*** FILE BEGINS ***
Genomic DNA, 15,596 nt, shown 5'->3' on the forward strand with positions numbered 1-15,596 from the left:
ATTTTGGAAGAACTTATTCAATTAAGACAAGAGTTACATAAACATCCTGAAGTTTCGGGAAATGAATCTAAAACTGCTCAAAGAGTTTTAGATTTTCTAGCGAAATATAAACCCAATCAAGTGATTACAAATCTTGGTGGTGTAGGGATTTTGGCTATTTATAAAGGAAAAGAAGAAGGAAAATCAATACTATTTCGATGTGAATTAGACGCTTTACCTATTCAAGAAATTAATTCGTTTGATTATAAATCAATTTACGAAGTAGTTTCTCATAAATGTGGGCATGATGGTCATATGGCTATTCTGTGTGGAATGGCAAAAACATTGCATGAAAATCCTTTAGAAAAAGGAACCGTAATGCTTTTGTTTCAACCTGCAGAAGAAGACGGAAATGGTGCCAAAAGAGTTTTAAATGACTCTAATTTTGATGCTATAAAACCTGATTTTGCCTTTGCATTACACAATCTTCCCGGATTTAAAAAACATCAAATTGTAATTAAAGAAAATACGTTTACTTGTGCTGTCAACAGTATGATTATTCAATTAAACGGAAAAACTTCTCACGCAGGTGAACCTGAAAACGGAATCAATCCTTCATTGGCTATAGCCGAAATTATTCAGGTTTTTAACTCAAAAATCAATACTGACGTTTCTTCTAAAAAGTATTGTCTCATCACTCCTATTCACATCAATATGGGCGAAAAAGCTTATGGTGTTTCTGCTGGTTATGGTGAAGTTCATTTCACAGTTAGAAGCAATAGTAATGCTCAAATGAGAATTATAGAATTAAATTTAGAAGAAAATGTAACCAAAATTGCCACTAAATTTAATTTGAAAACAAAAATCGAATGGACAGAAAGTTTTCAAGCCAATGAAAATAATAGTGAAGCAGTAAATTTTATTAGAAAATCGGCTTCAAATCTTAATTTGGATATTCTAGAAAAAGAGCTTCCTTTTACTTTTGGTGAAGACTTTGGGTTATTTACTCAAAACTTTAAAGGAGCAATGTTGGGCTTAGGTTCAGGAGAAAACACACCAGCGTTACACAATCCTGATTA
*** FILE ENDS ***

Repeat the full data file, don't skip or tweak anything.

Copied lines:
Genomic DNA, 15,596 nt, shown 5'->3' on the forward strand with positions numbered 1-15,596 from the left:
ATTTTGGAAGAACTTATTCAATTAAGACAAGAGTTACATAAACATCCTGAAGTTTCGGGAAATGAATCTAAAACTGCTCAAAGAGTTTTAGATTTTCTAGCGAAATATAAACCCAATCAAGTGATTACAAATCTTGGTGGTGTAGGGATTTTGGCTATTTATAAAGGAAAAGAAGAAGGAAAATCAATACTATTTCGATGTGAATTAGACGCTTTACCTATTCAAGAAATTAATTCGTTTGATTATAAATCAATTTACGAAGTAGTTTCTCATAAATGTGGGCATGATGGTCATATGGCTATTCTGTGTGGAATGGCAAAAACATTGCATGAAAATCCTTTAGAAAAAGGAACCGTAATGCTTTTGTTTCAACCTGCAGAAGAAGACGGAAATGGTGCCAAAAGAGTTTTAAATGACTCTAATTTTGATGCTATAAAACCTGATTTTGCCTTTGCATTACACAATCTTCCCGGATTTAAAAAACATCAAATTGTAATTAAAGAAAATACGTTTACTTGTGCTGTCAACAGTATGATTATTCAATTAAACGGAAAAACTTCTCACGCAGGTGAACCTGAAAACGGAATCAATCCTTCATTGGCTATAGCCGAAATTATTCAGGTTTTTAACTCAAAAATCAATACTGACGTTTCTTCTAAAAAGTATTGTCTCATCACTCCTATTCACATCAATATGGGCGAAAAAGCTTATGGTGTTTCTGCTGGTTATGGTGAAGTTCATTTCACAGTTAGAAGCAATAGTAATGCTCAAATGAGAATTATAGAATTAAATTTAGAAGAAAATGTAACCAAAATTGCCACTAAATTTAATTTGAAAACAAAAATCGAATGGACAGAAAGTTTTCAAGCCAATGAAAATAATAGTGAAGCAGTAAATTTTATTAGAAAATCGGCTTCAAATCTTAATTTGGATATTCTAGAAAAAGAGCTTCCTTTTACTTTTGGTGAAGACTTTGGGTTATTTACTCAAAACTTTAAAGGAGCAATGTTGGGCTTAGGTTCAGGAGAAAACACACCAGCGTTACACAATCCTGATTA